ETH 738 SEMINAR SERIES IN CLINICAL AND TRANSLATIONAL RESEARCH ETHICS
Tuesdays: 12:00 – 1:00 PM Ashley River Tower 7033
Course Placement: Fall & Spring 2014-2015
Credit: 2 Semester Hours
Prerequisites: Faculty, staff, and registered students of MUSC; instructor permission
Course Description: The IP 738/ETH 738 seminar series is designed for students who are interested in clinical and translational research ethics (CTRE). It comprises hour-long meetings at noon each week with leaders from MUSC research administration and clinical/translational investigators, each of whom focuses on the relation of their offices and activities to CTRE. It is part of a fellowship program that leads to a Certificate in Clinical Research Ethics. The seminar series is available in classroom and, for students who are not on campus, online. Students who are on campus and are taking the course for academic credit are expected to attend the classroom seminar. Questions should be directed to Dr. Andrea Boan, course director.
Course Objectives: Each weekly seminar focuses on the relation of CRE relative to the particular office, position, or research domain of the speaker.
1. To provide the students with a broad view and understanding of CRE from the broadest range of relevant perspectives, from both research-related administrators and deeply engaged clinical and translational investigators.
2. To enable the participants to function with optimal efficiency and effectiveness during their own work in research by deepening their understanding of research ethics and responsibilities from a wide variety of viewpoints.
3. To interact with faculty, staff, and students from other MUSC colleges to learn about each other and about the values and perspectives of their respective disciplines, preparing them for future collaboration.
4. To sharpen the sense of teamwork by working in small groups with other Fellows to develop case studies in Clinical Research Ethics.
Two major learning activities are:
1. The seminars begin with 5-10 minute presentations by the speakers, in which they describe the relation of their position to CRE. Relevant cases from the speakers’ own experience or from the literature may be discussed. Each student is expected to participate actively by leading the discussion.
2. The last one or two sessions each semester are spent in small groups developing case studies in Clinical Research Ethics. The class is divided into groups that work collaboratively in developing their cases.
Major content areas:
The content areas encompass the full range of core competencies within CRE. A non-exhaustive list includes conflicts of interest, such as those relating to recruitment of subjects and relations with industry; publication issues, such as authorship, collaboration, plagiarism, duplicate publication, and peer review; research misconduct, including falsification and fabrication of data; protection of human subjects in research including the role of IRBs and the concepts of vulnerability and coercion. Many other areas of CRE will be covered.
Class Time & Location: Tuesdays, 12:00 – 1:00 pm, Ashley River Tower 7033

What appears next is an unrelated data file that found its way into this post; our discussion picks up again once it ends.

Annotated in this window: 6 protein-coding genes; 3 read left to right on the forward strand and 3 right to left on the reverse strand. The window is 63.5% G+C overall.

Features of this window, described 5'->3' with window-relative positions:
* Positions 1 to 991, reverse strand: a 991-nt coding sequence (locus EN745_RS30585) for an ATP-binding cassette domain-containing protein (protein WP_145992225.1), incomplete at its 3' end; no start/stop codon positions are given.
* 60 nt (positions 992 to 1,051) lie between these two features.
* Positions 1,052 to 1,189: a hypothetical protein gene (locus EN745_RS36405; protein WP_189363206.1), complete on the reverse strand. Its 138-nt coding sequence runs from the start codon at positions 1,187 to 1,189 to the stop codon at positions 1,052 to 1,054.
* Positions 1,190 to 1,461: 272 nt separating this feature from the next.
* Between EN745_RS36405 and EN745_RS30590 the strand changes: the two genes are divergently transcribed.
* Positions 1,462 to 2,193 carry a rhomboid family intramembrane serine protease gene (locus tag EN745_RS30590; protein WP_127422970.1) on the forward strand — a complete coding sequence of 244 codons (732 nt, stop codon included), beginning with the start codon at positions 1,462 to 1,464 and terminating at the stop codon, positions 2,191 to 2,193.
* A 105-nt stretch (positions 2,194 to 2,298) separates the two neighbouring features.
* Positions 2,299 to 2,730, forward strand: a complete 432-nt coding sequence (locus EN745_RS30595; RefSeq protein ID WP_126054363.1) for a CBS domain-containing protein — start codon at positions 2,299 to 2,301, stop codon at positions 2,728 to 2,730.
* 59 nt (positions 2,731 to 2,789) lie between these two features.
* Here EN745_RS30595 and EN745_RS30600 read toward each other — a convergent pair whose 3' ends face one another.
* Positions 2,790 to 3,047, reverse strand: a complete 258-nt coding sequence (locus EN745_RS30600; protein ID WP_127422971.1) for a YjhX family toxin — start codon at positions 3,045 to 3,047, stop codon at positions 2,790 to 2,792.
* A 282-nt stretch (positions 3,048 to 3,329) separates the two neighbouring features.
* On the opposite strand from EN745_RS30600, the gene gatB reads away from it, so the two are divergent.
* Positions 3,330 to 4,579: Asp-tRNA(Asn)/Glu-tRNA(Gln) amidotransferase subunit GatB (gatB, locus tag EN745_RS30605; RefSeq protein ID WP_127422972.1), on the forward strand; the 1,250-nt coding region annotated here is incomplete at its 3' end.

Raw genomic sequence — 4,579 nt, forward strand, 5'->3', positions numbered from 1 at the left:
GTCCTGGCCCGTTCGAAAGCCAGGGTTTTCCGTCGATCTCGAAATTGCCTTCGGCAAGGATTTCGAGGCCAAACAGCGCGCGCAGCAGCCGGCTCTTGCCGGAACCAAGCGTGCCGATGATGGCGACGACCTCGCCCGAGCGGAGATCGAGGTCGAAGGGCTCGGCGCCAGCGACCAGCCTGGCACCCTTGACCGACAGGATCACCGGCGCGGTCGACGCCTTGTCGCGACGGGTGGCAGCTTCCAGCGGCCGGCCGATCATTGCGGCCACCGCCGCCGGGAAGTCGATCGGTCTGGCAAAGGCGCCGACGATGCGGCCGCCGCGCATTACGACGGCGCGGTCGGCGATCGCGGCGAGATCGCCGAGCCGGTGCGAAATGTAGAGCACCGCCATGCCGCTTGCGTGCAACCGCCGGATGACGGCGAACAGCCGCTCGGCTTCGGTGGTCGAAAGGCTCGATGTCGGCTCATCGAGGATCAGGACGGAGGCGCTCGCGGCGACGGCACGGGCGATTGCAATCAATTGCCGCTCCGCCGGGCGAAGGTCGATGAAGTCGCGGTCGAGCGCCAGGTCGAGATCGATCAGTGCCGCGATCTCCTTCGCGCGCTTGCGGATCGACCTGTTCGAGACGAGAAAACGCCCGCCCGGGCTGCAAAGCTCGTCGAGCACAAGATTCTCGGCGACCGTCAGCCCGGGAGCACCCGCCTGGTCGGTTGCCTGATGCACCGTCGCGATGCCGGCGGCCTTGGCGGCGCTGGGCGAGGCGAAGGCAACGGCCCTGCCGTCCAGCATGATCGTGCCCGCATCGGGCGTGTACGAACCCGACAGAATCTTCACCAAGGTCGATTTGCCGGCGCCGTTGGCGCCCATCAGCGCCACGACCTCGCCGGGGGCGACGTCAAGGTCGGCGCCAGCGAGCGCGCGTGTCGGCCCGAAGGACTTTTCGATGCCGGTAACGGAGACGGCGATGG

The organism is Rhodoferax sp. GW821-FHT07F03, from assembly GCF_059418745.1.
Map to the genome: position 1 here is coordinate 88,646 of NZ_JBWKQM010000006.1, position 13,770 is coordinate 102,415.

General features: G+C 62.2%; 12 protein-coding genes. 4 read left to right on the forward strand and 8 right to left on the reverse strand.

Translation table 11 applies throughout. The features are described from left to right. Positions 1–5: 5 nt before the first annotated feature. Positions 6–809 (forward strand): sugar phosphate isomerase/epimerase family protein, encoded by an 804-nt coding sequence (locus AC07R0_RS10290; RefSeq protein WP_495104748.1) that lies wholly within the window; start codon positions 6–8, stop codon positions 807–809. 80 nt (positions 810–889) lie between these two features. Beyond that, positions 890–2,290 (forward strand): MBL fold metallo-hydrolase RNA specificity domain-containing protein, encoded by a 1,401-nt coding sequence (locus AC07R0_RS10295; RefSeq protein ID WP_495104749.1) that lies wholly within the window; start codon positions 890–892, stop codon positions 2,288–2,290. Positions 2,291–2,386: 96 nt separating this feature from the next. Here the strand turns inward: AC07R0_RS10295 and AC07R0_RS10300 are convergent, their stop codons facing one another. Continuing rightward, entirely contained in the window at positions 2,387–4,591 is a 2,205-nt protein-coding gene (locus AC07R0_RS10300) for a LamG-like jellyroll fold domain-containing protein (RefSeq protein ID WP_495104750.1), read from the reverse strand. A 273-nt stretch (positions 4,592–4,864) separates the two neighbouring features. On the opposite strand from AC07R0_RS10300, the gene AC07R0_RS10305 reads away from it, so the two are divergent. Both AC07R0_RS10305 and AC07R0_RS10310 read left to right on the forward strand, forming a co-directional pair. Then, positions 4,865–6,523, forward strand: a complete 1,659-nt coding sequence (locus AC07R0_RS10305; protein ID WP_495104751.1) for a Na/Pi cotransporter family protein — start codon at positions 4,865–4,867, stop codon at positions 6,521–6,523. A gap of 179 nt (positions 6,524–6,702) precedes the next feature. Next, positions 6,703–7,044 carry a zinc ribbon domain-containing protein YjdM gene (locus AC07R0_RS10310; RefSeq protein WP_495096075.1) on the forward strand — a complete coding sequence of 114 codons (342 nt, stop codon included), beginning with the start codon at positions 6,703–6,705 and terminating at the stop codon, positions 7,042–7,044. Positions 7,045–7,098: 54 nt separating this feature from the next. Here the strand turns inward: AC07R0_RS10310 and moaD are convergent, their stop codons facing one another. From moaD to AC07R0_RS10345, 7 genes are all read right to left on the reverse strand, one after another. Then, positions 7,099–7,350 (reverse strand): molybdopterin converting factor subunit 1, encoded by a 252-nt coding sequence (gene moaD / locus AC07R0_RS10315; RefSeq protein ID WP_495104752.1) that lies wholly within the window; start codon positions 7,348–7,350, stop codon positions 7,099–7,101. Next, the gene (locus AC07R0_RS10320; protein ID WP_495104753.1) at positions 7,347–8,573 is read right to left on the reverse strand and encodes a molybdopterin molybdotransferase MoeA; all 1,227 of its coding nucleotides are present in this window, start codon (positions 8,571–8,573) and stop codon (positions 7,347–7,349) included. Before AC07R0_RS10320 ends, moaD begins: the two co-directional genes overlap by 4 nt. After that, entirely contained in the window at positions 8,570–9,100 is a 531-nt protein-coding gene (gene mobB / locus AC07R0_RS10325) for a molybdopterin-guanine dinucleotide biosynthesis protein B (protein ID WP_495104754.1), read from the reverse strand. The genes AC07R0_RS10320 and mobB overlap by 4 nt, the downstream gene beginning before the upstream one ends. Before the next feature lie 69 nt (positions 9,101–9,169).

Andrea D. Boan, PhD, course director firstname.lastname@example.org
Evaluation of Students: To obtain credit for this course, students must complete all exercises for each session, as posted in Moodle, within one week after the session is posted. Late completion results in loss of 5 percentage points on the grading scale.
Those required to attend class:
50% Attendance and required class participation.
50% Quality and timely completion of online assignments.
Those participating online:
100% Quality and timely completion of online assignments.
ETH 738 Seminar Series in Clinical and Translational Research Ethics
Wednesdays: 12:00 – 1:00 PM Ashley River Tower 7033
(The scheduled speakers are subject to change)
Dr. Daniel Lackland, Director, MSCR Program
Introduction and research misconduct
Dr. Susan Sonne, Clinical & Translational Research Center and Chair, IRB 2
Informed consent for research
Dr. Kathryn Magruder, Director, MUSC Office of Research Integrity
Dr. Robert Sade, Director, SCTR Clinical Research Ethics Core
Honesty and integrity in research
Dr. Gail Stuart, Dean, College of Nursing
Nursing Psychiatry Research
Dr. Herman Blake, MUSC Humanities Scholar in Residence
The humanities in research
Dr. Susan Newman, SCTR Director, Community Engagement Program
Dr. Jihad Obeid, Interim Director, SCTR Institute Biomedical Informatics
Dr. Daniel Wueste, Director, Clemson University’s Rutland Institute for Ethics
Rutland Institute for Ethics
Dr. Etta Pisano, Vice President for Medical Affairs and Dean, College of Medicine
Research relations with industry
Dr. Daynna Wolff, Director, Cytogenetics, Pathology Department
Dr. Mark Sothmann, Vice President for Academic Affairs and Provost
Conflicts of interest and of obligation
Ms. Lisa Kindy, Esq., Director, Clinical Risk Management, University Counsel
Research risk management
Dr. Raymond Anton, Director, Center for Drug and Alcohol Programs
Drug and alcohol research
Planning Case Analyses—Small Groups (Dr. Edward Krug)
Case Analyses (Dr. Edward Krug)